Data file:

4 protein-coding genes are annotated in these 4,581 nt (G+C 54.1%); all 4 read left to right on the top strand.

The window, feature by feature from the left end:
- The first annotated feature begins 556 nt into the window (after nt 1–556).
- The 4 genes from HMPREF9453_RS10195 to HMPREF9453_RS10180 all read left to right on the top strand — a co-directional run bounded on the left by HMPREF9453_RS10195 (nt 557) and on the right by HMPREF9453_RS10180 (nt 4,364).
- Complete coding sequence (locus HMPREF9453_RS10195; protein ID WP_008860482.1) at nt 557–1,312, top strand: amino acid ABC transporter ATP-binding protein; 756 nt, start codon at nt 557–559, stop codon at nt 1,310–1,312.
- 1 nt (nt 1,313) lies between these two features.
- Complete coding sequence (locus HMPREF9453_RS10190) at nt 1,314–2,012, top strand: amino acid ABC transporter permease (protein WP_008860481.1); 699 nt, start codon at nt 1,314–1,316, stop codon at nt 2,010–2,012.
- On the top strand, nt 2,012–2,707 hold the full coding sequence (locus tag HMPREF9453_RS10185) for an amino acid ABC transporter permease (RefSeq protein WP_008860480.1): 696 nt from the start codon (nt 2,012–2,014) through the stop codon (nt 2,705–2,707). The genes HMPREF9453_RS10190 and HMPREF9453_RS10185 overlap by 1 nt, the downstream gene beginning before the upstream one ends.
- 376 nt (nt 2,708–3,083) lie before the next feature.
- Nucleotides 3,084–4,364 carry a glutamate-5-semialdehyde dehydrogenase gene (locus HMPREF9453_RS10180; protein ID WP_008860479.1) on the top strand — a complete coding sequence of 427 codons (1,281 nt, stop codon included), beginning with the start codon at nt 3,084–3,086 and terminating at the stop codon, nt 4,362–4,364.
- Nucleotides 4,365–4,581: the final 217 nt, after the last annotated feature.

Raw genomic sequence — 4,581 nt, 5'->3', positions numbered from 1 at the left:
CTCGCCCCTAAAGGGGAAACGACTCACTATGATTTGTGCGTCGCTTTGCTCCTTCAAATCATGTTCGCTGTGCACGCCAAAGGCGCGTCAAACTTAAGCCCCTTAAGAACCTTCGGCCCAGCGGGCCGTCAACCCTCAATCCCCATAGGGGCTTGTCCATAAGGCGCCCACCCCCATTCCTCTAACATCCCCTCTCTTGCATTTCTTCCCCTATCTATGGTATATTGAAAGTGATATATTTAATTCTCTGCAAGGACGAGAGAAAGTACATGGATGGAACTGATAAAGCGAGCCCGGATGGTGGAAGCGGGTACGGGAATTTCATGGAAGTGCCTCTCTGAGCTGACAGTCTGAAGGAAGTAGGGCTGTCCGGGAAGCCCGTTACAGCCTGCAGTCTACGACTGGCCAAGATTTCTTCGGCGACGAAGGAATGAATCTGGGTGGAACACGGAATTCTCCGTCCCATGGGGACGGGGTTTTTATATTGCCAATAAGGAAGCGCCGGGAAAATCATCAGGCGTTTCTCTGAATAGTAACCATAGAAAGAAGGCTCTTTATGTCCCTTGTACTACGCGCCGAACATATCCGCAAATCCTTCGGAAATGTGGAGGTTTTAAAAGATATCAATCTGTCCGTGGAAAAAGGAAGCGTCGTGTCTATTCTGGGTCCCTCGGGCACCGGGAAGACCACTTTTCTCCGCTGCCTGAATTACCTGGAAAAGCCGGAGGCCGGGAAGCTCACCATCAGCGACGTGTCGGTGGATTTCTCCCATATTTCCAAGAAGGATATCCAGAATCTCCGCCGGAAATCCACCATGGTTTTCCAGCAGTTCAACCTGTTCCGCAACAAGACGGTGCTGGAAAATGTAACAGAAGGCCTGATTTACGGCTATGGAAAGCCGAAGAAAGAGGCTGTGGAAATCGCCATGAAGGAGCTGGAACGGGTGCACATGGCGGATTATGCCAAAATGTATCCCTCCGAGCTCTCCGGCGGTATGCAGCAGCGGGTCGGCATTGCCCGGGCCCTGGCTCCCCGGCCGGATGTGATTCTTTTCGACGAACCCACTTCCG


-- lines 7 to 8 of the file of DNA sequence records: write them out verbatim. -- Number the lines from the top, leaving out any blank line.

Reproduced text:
- Complete coding sequence (locus HMPREF9453_RS10190) at nt 1,314–2,012, top strand: amino acid ABC transporter permease (protein WP_008860481.1); 699 nt, start codon at nt 1,314–1,316, stop codon at nt 2,010–2,012.
- On the top strand, nt 2,012–2,707 hold the full coding sequence (locus tag HMPREF9453_RS10185) for an amino acid ABC transporter permease (RefSeq protein WP_008860480.1): 696 nt from the start codon (nt 2,012–2,014) through the stop codon (nt 2,705–2,707). The genes HMPREF9453_RS10190 and HMPREF9453_RS10185 overlap by 1 nt, the downstream gene beginning before the upstream one ends.